How to use in Policies

You can use the following as an example of using unique identifiers in the Principal section of the resource based IAM policy:

"Principal": {
  "AWS": [

You can use the following as an example of using unique identifiers in the Condition section of a policy using condition:

"Condition": {
    "StringLike": {
      "aws:userId": [

Retrieve Unique Identifiers

AWS IAM unique identifiers are not available in the AWS IAM console. You need to use the AWS CLI command or IAM API calls to get them. You can use the following AWS CLI references:

  • To get details about the current IAM identity:
aws sts get-caller-identity

    "Account": "ACCOUNT_NUMBER",
    "Arn": "arn:aws:iam::ACCOUNT_NUMBER:user/Julia"
  • To get an IAM group:
aws iam get-group --group-name Administrators

    "Group": {
        "Path": "/",
        "CreateDate": "2023-09-01T21:14:07Z",
        "GroupId": "AGPAPMS9RO4H3FTEST",
        "Arn": "arn:aws:iam::ACCOUNT_NUMBER:group/Administrators",
        "GroupName": "Administrators"
        "Users": []
  • To get an IAM role:
aws iam get-role --role-name SAMPLEROLE

    "Role": {
        "Description": "TEST ROLE",
        "MaxSessionDuration": 3600,
        "RoleId": "AROA987654321TEST",
        "CreateDate": "2023-09-03T22:13:03Z",
        "RoleName": "SAMPLEROLE",
        "Path": "/",
        "RoleLastUsed": {
            "Region": "us-west-1",
            "LastUsedDate": "2023-09-04T16:45:56Z"
        "Arn": "arn:aws:iam::ACCOUNT_NUMBER:role/SAMPLEROLE"
  • To get an IAM user:
aws iam get-user --user-name Julia

    "User": {
        "UserName": "Julia",
        "Path": "/",
        "CreateDate": "2023-09-03T22:13:03Z",
        "UserId": "AIDA1987654321TEST",
        "Arn": "arn:aws:iam::ACCOUNT_NUMBER:user/Julia"
  • To get an IAM policy:
aws iam get-policy --policy-arn arn:aws:iam::ACCOUNT_NUMBER:policy/TESTPOLICY

    "Policy": {
        "PolicyName": "TESTPOLICY",
        "CreateDate": "2023-09-03T22:13:03Z",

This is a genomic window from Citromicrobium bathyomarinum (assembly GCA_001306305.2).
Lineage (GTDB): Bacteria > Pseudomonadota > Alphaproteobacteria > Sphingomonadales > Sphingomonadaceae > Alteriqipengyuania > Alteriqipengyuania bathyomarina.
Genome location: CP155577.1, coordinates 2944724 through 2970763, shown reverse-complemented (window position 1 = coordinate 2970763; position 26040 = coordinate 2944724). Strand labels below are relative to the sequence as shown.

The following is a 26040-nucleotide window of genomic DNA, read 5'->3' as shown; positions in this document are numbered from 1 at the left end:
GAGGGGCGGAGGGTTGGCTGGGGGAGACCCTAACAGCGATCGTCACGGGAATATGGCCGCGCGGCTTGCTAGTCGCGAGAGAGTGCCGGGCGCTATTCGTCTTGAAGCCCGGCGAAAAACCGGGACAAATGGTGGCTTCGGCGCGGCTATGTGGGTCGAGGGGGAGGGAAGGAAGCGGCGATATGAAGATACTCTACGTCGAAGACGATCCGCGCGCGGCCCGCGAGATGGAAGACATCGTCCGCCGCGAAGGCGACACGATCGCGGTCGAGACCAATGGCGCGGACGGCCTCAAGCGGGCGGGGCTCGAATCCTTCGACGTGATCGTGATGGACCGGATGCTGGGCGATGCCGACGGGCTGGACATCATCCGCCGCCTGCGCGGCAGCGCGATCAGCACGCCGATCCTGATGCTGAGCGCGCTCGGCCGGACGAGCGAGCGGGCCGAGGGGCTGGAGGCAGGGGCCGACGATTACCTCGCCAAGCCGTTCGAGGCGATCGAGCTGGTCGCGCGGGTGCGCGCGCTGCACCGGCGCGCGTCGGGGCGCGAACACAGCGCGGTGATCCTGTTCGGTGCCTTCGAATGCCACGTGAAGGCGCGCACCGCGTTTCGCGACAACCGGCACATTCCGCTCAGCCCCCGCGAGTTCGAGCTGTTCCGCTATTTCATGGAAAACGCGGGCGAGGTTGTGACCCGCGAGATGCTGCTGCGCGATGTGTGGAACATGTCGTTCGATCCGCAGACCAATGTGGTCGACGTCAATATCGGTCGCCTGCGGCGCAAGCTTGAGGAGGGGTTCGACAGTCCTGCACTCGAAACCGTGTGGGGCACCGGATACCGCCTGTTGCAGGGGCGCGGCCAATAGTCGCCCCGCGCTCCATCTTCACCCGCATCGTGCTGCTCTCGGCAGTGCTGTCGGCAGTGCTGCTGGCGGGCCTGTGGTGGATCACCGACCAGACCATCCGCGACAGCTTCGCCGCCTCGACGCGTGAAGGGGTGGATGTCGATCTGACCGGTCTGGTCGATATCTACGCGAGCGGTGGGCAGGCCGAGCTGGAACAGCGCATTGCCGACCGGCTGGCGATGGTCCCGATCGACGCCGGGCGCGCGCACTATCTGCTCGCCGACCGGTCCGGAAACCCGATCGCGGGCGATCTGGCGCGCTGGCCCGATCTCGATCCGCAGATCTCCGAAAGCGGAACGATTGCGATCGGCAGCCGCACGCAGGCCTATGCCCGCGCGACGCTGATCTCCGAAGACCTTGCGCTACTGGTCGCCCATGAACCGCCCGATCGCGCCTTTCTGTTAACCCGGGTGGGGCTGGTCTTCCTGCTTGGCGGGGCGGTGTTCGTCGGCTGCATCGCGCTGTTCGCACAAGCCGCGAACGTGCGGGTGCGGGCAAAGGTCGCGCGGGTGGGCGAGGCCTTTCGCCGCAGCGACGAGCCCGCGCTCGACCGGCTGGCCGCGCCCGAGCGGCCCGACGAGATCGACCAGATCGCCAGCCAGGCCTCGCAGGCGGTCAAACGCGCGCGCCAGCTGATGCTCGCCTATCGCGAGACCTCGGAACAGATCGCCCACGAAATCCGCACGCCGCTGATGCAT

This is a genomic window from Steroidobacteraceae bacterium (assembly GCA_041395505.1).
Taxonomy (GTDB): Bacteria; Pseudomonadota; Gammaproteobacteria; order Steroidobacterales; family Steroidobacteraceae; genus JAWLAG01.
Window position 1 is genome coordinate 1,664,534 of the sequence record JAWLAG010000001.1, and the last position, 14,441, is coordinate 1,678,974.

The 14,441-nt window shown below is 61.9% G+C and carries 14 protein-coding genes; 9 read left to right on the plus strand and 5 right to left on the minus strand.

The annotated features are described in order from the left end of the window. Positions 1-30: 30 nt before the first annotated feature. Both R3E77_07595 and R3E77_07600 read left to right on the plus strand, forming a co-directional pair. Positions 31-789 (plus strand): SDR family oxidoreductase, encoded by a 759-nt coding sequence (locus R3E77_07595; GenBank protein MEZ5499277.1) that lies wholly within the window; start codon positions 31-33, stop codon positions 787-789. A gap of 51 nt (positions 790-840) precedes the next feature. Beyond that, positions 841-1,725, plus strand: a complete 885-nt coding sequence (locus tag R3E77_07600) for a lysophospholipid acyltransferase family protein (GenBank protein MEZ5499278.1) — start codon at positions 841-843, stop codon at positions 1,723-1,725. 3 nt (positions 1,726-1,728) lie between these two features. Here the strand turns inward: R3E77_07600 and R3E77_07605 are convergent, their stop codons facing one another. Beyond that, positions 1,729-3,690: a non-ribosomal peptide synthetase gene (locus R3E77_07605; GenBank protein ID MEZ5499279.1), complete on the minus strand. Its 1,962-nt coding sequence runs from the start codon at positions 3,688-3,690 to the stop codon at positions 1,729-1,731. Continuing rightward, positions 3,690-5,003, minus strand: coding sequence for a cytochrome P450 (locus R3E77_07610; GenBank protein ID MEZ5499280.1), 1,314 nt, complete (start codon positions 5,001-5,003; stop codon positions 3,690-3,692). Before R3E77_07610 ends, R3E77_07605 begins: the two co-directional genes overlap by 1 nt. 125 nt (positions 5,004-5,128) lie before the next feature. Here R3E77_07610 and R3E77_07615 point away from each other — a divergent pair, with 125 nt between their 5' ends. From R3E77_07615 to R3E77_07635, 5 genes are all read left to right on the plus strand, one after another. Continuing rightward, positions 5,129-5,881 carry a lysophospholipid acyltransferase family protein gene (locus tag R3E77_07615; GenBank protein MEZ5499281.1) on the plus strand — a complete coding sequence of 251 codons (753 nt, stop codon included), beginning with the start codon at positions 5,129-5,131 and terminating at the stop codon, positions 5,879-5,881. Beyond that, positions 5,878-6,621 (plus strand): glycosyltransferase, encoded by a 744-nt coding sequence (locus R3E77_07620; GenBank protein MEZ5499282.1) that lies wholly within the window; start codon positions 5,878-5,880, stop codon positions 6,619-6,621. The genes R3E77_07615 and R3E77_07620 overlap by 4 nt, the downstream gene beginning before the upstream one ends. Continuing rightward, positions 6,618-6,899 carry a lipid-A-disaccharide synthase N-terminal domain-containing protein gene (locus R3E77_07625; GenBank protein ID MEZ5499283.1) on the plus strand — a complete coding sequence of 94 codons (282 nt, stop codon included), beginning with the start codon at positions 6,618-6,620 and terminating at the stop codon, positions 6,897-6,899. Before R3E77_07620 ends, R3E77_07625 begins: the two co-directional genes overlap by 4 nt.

"AttachmentCount": 1,
        "IsAttachable": true,
        "PolicyId": "ANPAI6FQMGNQ2TEST1",
        "DefaultVersionId": "v1",
        "Path": "/",
        "Arn": "arn:aws:iam::ACCOUNT_NUMBER:policy/TESTPOLICY",
        "UpdateDate": "2023-09-04T19:23:32Z"

You can also use IAM API calls such as https://docs.aws.amazon.com/IAM/latest/APIReference/API_GetGroup.html


AWS IAM unique identifiers play a crucial role in maintaining the integrity and security of your AWS ecosystem. These identifiers, assigned to IAM users, groups, roles, and policies, ensure that every entity within your AWS account has a distinct and immutable reference.

By understanding the significance of unique identifiers, you can effectively manage and control access to your AWS resources. Whether it’s maintaining consistency in user and group names or mitigating the risks associated with reusing friendly names, unique IDs provide the foundation for secure identity and access management.

As best practices, it is advisable to rely on these unique identifiers, especially when creating resource-based policies, to minimize the potential for unintended access. With IAM unique identifiers as a cornerstone of your AWS security strategy, you can confidently navigate the complex landscape of identity and access management, ensuring that your AWS resources remain protected and accessible only to those with the right and needful permissions.